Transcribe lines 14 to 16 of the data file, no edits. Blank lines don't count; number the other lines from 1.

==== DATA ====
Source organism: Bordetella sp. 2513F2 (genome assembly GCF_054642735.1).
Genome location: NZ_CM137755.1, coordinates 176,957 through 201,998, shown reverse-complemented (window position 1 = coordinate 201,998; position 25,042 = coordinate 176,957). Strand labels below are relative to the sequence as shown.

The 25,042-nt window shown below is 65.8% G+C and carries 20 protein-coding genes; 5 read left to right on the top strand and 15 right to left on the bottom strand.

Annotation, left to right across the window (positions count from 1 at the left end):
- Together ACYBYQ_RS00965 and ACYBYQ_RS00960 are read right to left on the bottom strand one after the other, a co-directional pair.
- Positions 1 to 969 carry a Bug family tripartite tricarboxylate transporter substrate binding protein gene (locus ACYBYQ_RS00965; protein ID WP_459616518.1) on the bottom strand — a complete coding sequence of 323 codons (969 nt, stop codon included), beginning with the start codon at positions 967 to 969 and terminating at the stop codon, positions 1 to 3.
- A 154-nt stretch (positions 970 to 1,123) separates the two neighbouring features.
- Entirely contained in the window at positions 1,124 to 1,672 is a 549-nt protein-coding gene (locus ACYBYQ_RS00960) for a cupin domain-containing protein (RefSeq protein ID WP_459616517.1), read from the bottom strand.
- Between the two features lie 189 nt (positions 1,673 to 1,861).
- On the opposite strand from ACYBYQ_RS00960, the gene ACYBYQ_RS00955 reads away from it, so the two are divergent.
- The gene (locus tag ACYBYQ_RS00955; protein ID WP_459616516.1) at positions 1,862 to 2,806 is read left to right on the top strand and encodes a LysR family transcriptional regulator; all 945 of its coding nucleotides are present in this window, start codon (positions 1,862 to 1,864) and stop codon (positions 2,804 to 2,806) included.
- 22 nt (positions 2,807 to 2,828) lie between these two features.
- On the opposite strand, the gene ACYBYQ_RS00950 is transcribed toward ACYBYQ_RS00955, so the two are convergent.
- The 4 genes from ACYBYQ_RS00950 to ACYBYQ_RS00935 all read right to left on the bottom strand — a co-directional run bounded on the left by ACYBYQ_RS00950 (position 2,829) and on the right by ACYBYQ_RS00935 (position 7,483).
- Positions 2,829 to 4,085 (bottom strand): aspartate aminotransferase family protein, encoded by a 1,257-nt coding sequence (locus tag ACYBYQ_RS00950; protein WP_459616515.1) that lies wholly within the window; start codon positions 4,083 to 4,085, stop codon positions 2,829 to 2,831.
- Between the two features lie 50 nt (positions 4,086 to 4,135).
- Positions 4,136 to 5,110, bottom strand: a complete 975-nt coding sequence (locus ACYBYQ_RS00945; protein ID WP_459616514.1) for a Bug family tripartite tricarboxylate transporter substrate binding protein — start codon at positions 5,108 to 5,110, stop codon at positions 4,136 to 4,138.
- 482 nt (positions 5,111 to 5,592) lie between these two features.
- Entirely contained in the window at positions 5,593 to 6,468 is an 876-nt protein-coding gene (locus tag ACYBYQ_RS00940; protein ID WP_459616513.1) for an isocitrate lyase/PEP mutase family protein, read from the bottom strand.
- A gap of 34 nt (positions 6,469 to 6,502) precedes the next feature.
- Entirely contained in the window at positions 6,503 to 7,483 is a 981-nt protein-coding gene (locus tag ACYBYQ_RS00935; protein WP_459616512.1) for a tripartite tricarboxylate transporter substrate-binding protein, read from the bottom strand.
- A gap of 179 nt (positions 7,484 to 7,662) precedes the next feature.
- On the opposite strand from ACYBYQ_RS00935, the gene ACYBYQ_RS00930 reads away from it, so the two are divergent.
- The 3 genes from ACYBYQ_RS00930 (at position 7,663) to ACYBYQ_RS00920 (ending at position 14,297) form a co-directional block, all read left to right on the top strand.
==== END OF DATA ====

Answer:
- The 4 genes from ACYBYQ_RS00950 to ACYBYQ_RS00935 all read right to left on the bottom strand — a co-directional run bounded on the left by ACYBYQ_RS00950 (position 2,829) and on the right by ACYBYQ_RS00935 (position 7,483).
- Positions 2,829 to 4,085 (bottom strand): aspartate aminotransferase family protein, encoded by a 1,257-nt coding sequence (locus tag ACYBYQ_RS00950; protein WP_459616515.1) that lies wholly within the window; start codon positions 4,083 to 4,085, stop codon positions 2,829 to 2,831.
- Between the two features lie 50 nt (positions 4,086 to 4,135).